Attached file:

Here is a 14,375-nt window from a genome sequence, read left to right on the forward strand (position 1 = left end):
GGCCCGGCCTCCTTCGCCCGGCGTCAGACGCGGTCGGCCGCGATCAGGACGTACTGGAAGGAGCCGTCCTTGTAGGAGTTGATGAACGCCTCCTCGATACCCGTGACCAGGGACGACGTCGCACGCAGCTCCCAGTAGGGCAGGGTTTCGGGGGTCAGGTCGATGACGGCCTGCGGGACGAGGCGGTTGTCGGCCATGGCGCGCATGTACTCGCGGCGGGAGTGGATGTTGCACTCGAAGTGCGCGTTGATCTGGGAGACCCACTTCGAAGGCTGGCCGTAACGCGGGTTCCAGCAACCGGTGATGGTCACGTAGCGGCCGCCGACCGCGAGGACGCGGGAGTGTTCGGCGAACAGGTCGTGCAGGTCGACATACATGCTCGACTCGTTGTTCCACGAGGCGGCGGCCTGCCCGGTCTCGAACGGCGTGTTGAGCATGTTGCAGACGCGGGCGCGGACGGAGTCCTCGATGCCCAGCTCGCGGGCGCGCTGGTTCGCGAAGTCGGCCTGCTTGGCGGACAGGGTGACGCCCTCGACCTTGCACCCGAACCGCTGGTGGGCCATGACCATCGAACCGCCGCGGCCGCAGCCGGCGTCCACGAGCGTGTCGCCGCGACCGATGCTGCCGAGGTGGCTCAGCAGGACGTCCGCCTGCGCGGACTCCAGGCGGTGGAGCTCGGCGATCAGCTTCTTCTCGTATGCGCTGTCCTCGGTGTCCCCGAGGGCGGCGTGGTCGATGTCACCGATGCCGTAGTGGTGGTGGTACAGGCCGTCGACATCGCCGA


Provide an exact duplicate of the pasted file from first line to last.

Here is a 14,375-nt window from a genome sequence, read left to right on the forward strand (position 1 = left end):
GGCCCGGCCTCCTTCGCCCGGCGTCAGACGCGGTCGGCCGCGATCAGGACGTACTGGAAGGAGCCGTCCTTGTAGGAGTTGATGAACGCCTCCTCGATACCCGTGACCAGGGACGACGTCGCACGCAGCTCCCAGTAGGGCAGGGTTTCGGGGGTCAGGTCGATGACGGCCTGCGGGACGAGGCGGTTGTCGGCCATGGCGCGCATGTACTCGCGGCGGGAGTGGATGTTGCACTCGAAGTGCGCGTTGATCTGGGAGACCCACTTCGAAGGCTGGCCGTAACGCGGGTTCCAGCAACCGGTGATGGTCACGTAGCGGCCGCCGACCGCGAGGACGCGGGAGTGTTCGGCGAACAGGTCGTGCAGGTCGACATACATGCTCGACTCGTTGTTCCACGAGGCGGCGGCCTGCCCGGTCTCGAACGGCGTGTTGAGCATGTTGCAGACGCGGGCGCGGACGGAGTCCTCGATGCCCAGCTCGCGGGCGCGCTGGTTCGCGAAGTCGGCCTGCTTGGCGGACAGGGTGACGCCCTCGACCTTGCACCCGAACCGCTGGTGGGCCATGACCATCGAACCGCCGCGGCCGCAGCCGGCGTCCACGAGCGTGTCGCCGCGACCGATGCTGCCGAGGTGGCTCAGCAGGACGTCCGCCTGCGCGGACTCCAGGCGGTGGAGCTCGGCGATCAGCTTCTTCTCGTATGCGCTGTCCTCGGTGTCCCCGAGGGCGGCGTGGTCGATGTCACCGATGCCGTAGTGGTGGTGGTACAGGCCGTCGACATCGCCGA